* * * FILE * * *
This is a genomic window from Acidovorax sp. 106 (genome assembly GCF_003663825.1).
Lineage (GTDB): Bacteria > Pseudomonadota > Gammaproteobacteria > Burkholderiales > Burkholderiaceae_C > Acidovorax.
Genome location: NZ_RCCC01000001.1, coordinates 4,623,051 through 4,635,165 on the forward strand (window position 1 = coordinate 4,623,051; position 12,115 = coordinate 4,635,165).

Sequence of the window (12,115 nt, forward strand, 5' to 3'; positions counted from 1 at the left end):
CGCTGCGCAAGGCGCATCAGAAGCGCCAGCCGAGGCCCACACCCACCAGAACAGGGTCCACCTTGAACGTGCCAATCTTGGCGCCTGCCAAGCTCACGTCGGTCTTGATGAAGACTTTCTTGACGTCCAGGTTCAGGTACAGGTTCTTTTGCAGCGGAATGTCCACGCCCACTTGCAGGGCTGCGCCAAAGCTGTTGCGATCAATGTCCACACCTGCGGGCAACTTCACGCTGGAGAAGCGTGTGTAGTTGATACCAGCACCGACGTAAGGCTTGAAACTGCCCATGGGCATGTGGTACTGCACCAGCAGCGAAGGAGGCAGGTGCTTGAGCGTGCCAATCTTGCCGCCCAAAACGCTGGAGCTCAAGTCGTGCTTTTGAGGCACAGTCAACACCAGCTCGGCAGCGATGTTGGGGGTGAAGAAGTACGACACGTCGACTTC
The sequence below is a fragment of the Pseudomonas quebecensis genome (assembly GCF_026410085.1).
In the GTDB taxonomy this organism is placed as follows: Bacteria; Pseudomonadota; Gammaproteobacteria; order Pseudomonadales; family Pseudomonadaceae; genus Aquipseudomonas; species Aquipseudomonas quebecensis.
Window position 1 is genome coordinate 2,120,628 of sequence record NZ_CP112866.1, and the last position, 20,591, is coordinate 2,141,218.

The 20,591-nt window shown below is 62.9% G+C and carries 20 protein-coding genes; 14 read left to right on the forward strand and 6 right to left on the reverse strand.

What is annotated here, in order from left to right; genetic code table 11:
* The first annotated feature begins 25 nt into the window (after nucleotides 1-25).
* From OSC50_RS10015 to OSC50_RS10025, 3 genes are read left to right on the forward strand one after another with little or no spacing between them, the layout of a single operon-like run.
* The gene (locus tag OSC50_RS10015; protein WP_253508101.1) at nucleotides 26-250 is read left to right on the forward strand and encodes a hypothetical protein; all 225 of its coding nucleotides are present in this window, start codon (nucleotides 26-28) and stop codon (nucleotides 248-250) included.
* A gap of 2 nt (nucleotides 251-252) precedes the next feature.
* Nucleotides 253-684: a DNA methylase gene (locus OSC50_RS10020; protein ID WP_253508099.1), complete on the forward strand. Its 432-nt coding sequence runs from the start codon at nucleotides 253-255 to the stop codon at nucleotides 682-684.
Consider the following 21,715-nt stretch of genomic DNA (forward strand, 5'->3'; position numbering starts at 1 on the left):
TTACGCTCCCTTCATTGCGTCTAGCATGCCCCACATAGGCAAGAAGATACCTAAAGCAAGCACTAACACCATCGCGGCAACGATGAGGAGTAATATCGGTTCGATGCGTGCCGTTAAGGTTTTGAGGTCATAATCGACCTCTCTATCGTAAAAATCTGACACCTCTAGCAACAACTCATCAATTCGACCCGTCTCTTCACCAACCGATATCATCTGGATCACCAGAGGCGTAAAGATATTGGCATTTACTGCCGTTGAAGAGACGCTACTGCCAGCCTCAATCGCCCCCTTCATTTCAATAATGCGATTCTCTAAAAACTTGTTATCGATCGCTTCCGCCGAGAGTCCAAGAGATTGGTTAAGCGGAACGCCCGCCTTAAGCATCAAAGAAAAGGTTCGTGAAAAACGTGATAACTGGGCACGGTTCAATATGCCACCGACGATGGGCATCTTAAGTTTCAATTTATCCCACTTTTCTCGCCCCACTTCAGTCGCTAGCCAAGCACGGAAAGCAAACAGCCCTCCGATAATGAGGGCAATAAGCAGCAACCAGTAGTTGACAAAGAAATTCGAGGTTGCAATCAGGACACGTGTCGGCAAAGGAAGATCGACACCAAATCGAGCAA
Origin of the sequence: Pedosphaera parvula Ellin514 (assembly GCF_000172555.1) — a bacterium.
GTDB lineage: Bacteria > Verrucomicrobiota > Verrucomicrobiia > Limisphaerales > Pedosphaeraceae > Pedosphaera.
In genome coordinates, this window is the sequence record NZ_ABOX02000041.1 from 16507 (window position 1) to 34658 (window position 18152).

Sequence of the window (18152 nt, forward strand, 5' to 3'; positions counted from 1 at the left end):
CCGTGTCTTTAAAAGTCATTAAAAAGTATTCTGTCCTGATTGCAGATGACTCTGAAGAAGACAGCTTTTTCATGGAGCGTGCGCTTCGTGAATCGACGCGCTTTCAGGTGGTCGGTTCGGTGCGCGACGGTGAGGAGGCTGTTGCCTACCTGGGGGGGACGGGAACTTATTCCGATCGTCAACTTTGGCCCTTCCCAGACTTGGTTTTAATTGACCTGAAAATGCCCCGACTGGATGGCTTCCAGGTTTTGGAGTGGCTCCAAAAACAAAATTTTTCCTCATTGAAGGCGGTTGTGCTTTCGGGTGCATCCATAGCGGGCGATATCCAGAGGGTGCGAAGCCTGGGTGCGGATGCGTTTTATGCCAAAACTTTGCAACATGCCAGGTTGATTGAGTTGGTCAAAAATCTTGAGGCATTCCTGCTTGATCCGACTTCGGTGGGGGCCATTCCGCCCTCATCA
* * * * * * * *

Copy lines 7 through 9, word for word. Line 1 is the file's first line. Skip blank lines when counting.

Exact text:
In the GTDB taxonomy this organism is placed as follows: Bacteria; Pseudomonadota; Gammaproteobacteria; order Pseudomonadales; family Pseudomonadaceae; genus Aquipseudomonas; species Aquipseudomonas quebecensis.
Window position 1 is genome coordinate 2,120,628 of sequence record NZ_CP112866.1, and the last position, 20,591, is coordinate 2,141,218.

The 20,591-nt window shown below is 62.9% G+C and carries 20 protein-coding genes; 14 read left to right on the forward strand and 6 right to left on the reverse strand.